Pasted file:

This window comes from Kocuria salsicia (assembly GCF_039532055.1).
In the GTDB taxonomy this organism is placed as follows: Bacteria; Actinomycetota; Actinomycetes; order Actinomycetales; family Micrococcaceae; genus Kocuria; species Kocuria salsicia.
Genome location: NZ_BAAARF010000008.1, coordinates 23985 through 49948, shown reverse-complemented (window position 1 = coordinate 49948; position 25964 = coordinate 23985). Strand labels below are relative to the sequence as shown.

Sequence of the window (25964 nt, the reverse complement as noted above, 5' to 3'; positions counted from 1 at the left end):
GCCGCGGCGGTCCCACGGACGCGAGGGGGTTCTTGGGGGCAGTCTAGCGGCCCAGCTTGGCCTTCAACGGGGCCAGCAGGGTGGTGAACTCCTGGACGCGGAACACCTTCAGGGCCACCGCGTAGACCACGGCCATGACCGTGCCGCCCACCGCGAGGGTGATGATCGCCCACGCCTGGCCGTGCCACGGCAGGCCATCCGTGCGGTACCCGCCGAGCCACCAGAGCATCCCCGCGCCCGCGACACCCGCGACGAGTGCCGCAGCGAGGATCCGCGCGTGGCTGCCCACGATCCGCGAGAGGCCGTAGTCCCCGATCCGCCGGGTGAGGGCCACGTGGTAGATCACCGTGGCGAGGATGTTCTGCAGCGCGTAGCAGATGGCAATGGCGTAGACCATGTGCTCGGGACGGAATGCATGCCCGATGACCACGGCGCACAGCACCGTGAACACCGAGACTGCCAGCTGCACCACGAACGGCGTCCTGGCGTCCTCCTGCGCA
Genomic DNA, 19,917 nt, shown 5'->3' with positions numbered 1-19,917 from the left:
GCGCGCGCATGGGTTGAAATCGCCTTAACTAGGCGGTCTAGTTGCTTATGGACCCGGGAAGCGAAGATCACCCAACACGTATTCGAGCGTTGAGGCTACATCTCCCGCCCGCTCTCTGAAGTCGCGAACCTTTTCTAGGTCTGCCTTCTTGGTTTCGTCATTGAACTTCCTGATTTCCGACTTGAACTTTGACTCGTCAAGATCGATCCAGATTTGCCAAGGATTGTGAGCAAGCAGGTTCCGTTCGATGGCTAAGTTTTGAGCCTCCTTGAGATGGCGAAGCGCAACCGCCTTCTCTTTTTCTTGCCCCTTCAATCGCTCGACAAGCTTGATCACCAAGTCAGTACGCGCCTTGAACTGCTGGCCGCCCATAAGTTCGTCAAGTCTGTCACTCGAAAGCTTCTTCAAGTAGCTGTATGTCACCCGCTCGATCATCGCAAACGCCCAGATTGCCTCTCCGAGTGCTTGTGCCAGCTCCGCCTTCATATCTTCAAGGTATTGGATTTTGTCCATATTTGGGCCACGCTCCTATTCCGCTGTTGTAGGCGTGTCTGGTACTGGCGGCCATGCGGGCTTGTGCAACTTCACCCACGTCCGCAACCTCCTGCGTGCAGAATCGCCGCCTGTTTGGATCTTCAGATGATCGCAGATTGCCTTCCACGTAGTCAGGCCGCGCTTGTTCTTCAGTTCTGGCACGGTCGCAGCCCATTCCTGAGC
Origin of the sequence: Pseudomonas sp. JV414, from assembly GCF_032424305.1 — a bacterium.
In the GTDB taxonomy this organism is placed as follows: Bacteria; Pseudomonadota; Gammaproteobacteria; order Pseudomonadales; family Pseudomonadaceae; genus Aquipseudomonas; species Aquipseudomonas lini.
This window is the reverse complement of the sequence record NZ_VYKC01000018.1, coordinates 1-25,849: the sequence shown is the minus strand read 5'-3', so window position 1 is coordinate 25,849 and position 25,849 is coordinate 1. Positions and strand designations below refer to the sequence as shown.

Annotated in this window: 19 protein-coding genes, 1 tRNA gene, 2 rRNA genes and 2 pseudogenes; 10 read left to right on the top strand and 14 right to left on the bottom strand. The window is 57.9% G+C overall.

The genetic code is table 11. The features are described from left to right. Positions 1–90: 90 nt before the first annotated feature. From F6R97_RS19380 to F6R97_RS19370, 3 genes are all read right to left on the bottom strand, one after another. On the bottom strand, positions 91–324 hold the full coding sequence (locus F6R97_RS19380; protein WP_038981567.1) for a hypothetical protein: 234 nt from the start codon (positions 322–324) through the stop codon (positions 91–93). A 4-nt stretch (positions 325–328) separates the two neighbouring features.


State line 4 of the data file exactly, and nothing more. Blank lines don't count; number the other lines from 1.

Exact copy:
Sequence of the window (25964 nt, the reverse complement as noted above, 5' to 3'; positions counted from 1 at the left end):